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Who’s to Blame?

Brad Botkin

 On January 22, 2006, five-year veteran and 2001 All-Rookie team member Mo Peterson prepared for his highly anticipated matchup against Kobe Bryant and the eventual third-seeded Los Angeles Lakers. This anticipation derived from the stellar season Bryant had been constructing, and the infamous reputation Peterson had as “The Kobe Stopper.” At a time where no one could truly stop the three-time champion and six-time all-star, Peterson was supposedly the guy who came the closest.

Kobe Bryant proceeded to score 81 points on the Raptors in a 122-104 win. 

How did the league respond to this historic performance? By mercilessly blaming and teasing Jalen Rose for “getting 81 dropped on his head” for the next decade and a half despite only being responsible for 21 of Bryant’s points that night. 

Bryant only scored two points on the fastbreak, two more against Raptors’ guard Jose Calderon, three against Pape Sow, six against Matt Bonner, and eight a piece on Joey Graham and Eric Williams. So, who was responsible for the remaining 25? Mo “The Kobe Stopper” Peterson, who’s gone widely unrecognized for being the true malefactor for the 81-point game.

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  “Wemby got a 70-piece dropped on him.” 

  “Wemby had his “welcome to the league” moment.”

  “Embiid didn’t drop 70 on Chet, that’s all I’m saying.” 

These are some of the top comments made by fans on the NBA’s posts regarding Joel Embiid’s historical 70-point performance against the Spurs, as well as their updates on the KIA Rookie of The Year ladder. Embiid’s masterclass performance has fans questioning and blundering Victor Wembanyama’s front-running campaign for ROTY. This guy’s leading the league in blocks and is constantly receiving praise for his defensive capabilities, how did he get 70 dropped on him? 

 He didn’t.

 Generally speaking, references to Joel Embiid’s free throw numbers are made in an attempt to undermine his greatness as a player– something we’re not trying to do– but, they play a key factor in determining the “culprit” behind his 70-point game. Embiid made 21 of his 23 free throw attempts, giving him 49 points off of field goals. Two of those points were scored on Keldon Johnson, Doug McDermott, and Julian Champagnie, six were scored on Jeremy Sochan, and 18 on Wembanyama. Getting tossed around the paint and having mid-range jumpers shot over your head is brutal enough; getting scapegoated for the 11th (at the time) highest scoring game in history is just an insult to injury, especially considering the fact that 19 of Embiid’s points were scored directly on Zach Collins.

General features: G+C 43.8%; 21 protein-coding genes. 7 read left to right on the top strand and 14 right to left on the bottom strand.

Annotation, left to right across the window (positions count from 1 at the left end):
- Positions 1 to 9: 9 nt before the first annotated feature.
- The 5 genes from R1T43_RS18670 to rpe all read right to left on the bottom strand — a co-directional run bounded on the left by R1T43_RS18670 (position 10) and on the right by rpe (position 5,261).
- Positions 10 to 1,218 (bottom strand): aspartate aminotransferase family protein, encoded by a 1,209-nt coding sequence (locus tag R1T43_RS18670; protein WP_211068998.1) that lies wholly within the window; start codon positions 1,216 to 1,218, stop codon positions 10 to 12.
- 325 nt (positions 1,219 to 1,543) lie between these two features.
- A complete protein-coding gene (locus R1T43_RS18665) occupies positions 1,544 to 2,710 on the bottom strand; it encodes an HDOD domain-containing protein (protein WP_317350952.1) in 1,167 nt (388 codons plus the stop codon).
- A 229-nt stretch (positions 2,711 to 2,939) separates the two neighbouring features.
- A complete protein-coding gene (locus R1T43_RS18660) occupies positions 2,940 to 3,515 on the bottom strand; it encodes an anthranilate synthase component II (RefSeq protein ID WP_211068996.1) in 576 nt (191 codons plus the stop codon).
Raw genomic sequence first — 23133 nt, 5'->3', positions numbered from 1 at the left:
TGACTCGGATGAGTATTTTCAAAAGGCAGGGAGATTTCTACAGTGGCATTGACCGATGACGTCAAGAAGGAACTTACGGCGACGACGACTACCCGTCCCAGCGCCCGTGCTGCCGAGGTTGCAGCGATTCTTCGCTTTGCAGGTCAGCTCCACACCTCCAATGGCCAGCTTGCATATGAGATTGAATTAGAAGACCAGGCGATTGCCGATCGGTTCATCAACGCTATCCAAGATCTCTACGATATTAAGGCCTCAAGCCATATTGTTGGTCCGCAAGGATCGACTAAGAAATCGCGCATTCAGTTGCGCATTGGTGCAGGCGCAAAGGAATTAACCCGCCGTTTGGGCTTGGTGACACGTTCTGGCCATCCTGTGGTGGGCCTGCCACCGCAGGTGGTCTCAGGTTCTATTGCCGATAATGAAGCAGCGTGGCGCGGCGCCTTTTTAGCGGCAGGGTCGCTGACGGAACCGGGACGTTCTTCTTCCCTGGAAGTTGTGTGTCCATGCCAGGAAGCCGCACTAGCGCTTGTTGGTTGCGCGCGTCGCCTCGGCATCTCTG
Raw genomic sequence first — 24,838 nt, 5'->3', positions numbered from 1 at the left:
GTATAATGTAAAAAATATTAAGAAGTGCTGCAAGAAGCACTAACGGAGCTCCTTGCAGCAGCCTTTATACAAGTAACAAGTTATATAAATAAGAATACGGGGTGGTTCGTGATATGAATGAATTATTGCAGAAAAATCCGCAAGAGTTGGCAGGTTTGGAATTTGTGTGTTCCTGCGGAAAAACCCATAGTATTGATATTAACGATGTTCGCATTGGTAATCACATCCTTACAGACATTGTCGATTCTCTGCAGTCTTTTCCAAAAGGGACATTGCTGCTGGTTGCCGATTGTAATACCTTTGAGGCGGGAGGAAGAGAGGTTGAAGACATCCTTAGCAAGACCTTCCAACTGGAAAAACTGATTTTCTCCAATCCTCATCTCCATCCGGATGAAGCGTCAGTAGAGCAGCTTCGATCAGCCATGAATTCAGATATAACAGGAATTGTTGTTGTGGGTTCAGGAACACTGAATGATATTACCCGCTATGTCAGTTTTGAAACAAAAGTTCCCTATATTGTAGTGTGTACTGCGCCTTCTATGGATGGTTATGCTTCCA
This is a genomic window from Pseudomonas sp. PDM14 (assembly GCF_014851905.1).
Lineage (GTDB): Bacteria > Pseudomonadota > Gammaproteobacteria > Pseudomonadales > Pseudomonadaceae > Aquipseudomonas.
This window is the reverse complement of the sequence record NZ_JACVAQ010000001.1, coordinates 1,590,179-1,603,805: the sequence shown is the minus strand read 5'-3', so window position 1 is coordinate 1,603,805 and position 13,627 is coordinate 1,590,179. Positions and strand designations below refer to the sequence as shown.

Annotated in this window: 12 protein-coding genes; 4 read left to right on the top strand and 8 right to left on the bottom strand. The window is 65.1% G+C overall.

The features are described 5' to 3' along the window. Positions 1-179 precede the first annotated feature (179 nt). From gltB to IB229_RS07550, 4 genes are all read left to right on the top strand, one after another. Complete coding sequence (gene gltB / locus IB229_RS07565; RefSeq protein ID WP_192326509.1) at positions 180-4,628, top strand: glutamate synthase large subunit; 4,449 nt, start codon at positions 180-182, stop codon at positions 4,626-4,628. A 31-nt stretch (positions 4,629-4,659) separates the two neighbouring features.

Why do we do this? Sensationalism and Narratives. Referring back to Bryant’s 81 point game, the Raptors didn’t have too many notable players. They had a young Chris Bosh and prime Mo Peterson, but neither of the two were as established into the NBA hemisphere as Jalen Rose. Rose was 33 and coming off of the most successful seasons of his eventual 13-year NBA career. 

What sounds more entertaining for someone to read an article about or tune into a sports program for, Bryant scoring 81 on some decent role players and 21-year-old, or against a distinguished borderline all-star who averaged over 20 points per game the two seasons prior? 

 “Kobe Bryant scores 81 against the Toronto Raptors” is underwhelming as well, especially taking their eventual 27-55 record into account. Someone needs to be to blame, someone distinguished and “important” at that, even if it wasn’t necessarily that player’s fault. 

 Going back to Joel Embiid’s 70-point game. Writers and fans had a field day pinning Embiid’s historical night on Wembanyama. They play similar positions and Wembanyama’s garnered the most attention of any rookie in recent history. Surely a lot of fans could identify Zach Collins and Jeremy Sochan, but pointing the finger at Wembanyama makes for a more interesting and daresay sensational headline.


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About the Contributor
Chase Carty
Chase Carty, Staff Writer
Chase is a junior and first-year writer for The Buzz. When not writing for The Buzz, you can catch him behind the front desk at the local rec center, playing sports, or practicing photography. He's fascinated by sports journalism and analytics, and he plans to pursue a career in that field after high school.

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